Prohibits the use of lead in any packaging or container used in the marketing, protecting, or handling of a product. 3. Lead Poison Control Act

ME. REV. STAT. ANN. tit. 22 § 1314-A (1992 & West Supp. 1997).

Amends the Lead Poison Control Act; clarifies the definition of certain terms; expands the focus of the Act from protection children to protection the public as a whole; directs the Department of Humans Services to maintain a central registry of information from health-care providers, facilities and programs on lead poisoning; limits the award of damages for all losses involving lead poisoning $250,000; establishes lead warning requirements on the sale of paint and related items.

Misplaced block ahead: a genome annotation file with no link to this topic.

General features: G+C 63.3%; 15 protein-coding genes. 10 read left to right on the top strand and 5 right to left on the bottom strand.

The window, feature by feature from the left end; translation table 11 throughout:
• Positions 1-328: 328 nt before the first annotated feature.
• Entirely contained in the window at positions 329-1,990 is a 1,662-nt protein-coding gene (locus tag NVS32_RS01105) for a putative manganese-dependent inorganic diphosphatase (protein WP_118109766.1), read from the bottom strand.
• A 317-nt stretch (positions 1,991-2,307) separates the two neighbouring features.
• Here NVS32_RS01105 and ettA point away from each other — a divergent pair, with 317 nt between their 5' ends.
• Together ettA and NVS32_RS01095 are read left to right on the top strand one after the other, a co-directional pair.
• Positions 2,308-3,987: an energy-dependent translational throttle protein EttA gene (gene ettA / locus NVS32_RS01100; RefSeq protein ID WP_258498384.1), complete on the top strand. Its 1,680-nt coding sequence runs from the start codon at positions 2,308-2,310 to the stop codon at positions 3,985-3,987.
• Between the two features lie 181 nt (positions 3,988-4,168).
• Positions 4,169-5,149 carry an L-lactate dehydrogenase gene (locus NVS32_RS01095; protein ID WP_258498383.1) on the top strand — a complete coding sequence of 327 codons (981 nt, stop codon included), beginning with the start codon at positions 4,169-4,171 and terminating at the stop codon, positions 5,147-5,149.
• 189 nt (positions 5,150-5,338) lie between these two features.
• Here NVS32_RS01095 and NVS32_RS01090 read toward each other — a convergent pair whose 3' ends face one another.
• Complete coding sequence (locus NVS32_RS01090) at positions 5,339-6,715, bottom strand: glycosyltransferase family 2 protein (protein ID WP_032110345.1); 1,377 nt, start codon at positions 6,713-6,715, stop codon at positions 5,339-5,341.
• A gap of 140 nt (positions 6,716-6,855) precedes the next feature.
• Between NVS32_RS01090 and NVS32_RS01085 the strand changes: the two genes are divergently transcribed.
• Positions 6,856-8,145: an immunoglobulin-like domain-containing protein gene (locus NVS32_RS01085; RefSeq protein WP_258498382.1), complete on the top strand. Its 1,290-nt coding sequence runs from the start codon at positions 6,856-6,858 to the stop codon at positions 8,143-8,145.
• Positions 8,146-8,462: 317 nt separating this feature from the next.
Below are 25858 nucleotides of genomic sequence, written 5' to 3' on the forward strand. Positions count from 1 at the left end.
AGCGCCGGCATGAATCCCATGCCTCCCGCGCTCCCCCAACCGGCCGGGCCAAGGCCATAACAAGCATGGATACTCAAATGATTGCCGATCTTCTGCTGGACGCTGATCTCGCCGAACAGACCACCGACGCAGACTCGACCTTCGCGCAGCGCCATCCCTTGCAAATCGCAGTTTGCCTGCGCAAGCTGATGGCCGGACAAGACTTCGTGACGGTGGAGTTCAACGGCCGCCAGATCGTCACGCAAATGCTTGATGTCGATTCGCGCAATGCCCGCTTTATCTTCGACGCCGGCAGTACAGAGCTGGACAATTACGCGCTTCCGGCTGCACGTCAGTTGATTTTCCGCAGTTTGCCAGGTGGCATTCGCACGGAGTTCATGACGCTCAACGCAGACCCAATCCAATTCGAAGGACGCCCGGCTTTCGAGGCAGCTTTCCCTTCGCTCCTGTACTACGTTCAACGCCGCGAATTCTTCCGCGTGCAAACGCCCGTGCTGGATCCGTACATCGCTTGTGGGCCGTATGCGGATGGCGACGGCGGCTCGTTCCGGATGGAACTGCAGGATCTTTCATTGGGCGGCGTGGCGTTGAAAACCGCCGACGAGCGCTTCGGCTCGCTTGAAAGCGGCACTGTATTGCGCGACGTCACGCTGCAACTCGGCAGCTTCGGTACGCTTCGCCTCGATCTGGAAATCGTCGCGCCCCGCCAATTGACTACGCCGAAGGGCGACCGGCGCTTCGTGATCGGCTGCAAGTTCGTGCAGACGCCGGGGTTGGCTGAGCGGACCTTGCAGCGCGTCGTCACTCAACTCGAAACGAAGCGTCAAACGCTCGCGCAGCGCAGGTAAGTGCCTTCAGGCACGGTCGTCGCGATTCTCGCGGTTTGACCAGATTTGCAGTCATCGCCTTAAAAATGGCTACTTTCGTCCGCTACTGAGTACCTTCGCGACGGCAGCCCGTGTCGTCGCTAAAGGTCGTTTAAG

4. Lead Poison Control

ME. REV . STAT. ANN. tit. 38 §§ 1291-97 (West Supp. 2003).

Ensures safe abatement of lead hazards. · Abatement means any measure or set of measures designed to permanently eliminate leadbased paint hazards; abatement does not include renovation and remodeling; · Lead-based paint activities means inspection, risk assessment, lead abatement design, lead abatement and services related to lead based paint such as lead screening, lead determination and deleading;

12

· A person may not engage in any lead based paint activities unless license or certified; · A person who is over the age of 18 need not obtain a license to perform lead abatement activities within a residential dwelling unit that the person owns and personally occupies as long as a child residing in the dwelling has not been identified as lead poisoned; if a lead poisoned child has been identified in the dwelling the person need not obtain licensing and certification as long as he or she completes any training required by the Department of Human Services. 5. Assessment and Mitigation Services